Stay sharp



I love knifes.

At one point I had a sizeable collection and that fascination will probably never leave me. Many of my friends, share that passion. And professional cooks tend to be the worst.

For making drinks a good knife is essential. Lime wedges, lemon twists, citrus oils, etc. There’s probably a gadget invented for each of those things, but if you don’t want your bar (or house) cluttered with paraphernalia, a good sharp knife is what you want.


When I moved to Canada from Brazil, I was forced to abandon many of my knifes, and had to adopt a minimalist approach to my wares.

The following are simply guidelines about the type of knife that works best for me behind the bar. I encourage you to go out and try a few for yourself to see what works for you:

1. You only need one knife. It makes it easy to organize, clean and you always know where it is, because you’re always using it.

2. Size does matter: too big is annoying and clumsy, too small won’t cut it (literally), it’s a waste of energy. For me a paring knife about 3″ to 3.5″ is just perfect. Not serrated, I like clean sharp cuts.

3. Look for an ergonomic grip, that fits right into the valley of your hand, and that allows you to put your pointer on top of the blade without effort. A better grip allows faster, more precise cuts. You won’t be chopping anything, but you’ll probably be wedging a ton of lemons and limes.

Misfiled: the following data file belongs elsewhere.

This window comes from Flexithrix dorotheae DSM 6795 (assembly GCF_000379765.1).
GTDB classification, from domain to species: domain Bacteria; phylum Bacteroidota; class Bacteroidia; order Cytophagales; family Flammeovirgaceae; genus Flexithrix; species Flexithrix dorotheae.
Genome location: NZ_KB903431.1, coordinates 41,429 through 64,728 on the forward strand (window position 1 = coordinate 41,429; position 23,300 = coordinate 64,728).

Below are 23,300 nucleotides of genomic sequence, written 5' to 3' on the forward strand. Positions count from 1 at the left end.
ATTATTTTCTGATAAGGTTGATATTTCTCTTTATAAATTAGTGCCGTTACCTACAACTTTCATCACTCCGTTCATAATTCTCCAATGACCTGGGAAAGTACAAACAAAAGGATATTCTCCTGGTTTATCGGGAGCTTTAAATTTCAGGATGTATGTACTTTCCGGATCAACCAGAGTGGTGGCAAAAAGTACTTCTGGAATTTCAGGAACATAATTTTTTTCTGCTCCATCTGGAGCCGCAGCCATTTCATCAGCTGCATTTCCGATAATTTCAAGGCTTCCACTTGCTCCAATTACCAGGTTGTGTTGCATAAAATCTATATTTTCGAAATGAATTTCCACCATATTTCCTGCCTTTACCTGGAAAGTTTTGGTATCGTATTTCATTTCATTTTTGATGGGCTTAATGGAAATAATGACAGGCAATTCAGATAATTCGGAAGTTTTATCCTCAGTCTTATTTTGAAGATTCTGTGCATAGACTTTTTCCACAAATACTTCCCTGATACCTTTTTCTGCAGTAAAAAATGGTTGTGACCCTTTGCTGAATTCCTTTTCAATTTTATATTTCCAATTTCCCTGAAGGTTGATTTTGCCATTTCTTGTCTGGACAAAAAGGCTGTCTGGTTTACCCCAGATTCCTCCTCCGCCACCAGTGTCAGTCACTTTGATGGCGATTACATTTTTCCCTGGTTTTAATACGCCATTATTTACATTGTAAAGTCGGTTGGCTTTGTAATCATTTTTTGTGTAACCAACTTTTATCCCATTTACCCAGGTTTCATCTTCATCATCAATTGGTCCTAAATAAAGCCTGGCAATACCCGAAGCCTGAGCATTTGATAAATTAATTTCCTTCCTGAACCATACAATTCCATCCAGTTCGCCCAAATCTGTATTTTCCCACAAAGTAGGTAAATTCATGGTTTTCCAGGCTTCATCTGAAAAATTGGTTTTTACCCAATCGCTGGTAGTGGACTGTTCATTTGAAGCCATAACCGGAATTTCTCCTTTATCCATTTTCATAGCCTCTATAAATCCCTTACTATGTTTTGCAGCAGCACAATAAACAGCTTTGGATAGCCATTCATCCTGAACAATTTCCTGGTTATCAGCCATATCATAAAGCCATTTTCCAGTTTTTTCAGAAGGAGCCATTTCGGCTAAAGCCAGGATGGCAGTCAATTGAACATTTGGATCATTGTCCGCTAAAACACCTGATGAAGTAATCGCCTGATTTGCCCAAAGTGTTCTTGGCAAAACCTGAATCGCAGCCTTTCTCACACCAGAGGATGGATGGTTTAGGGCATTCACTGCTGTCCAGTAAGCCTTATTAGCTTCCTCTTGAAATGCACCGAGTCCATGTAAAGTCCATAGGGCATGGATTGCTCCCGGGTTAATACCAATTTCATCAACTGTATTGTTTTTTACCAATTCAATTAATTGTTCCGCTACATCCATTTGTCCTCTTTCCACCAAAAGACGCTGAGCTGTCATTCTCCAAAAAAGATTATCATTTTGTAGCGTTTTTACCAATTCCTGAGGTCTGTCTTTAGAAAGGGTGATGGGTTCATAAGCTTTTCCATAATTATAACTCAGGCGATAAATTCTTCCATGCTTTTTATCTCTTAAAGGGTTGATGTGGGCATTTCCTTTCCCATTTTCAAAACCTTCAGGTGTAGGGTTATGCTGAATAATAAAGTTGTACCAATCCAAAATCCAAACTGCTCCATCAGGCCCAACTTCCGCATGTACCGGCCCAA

4. No ceramics! Ceramic knives are widely available, pretty, don’t get dull, and come in bar kits and whatnot. But they are extremely brittle, and your hands will be wet and slippery. Your knife breaking or (worse) chipping near your ice or fruits can ruin a shift/party. You’re going to have to throw it all out and start from scratch, because the last thing you want is your guests accidentally swallowing a piece of ceramic.

It’s also a good investment to buy a stone or sharpening tool, and just have it available. A sharp knife cuts fast and easy, saving your energy for more important things.

Try to Invest in a good maker. Dollar store knifes lose their edge very quickly. But you probably don’t need a $300 Japanese sword steel knife either (although they look great). I find that most knives around the $20-$50 mark will probably last you a long time, maybe even a lifetime.

Here are a three good examples, in an affordable range:

Oxo 3.5″ pairing knife

Mercer 3.5″ pairing knife

Kamosoto 3.5″ pairing knife

As with any skill, the more you use your knife the better it will get. Ultimately you won’t even have to look at what you’re doing to get the most consistent wedges and twists.


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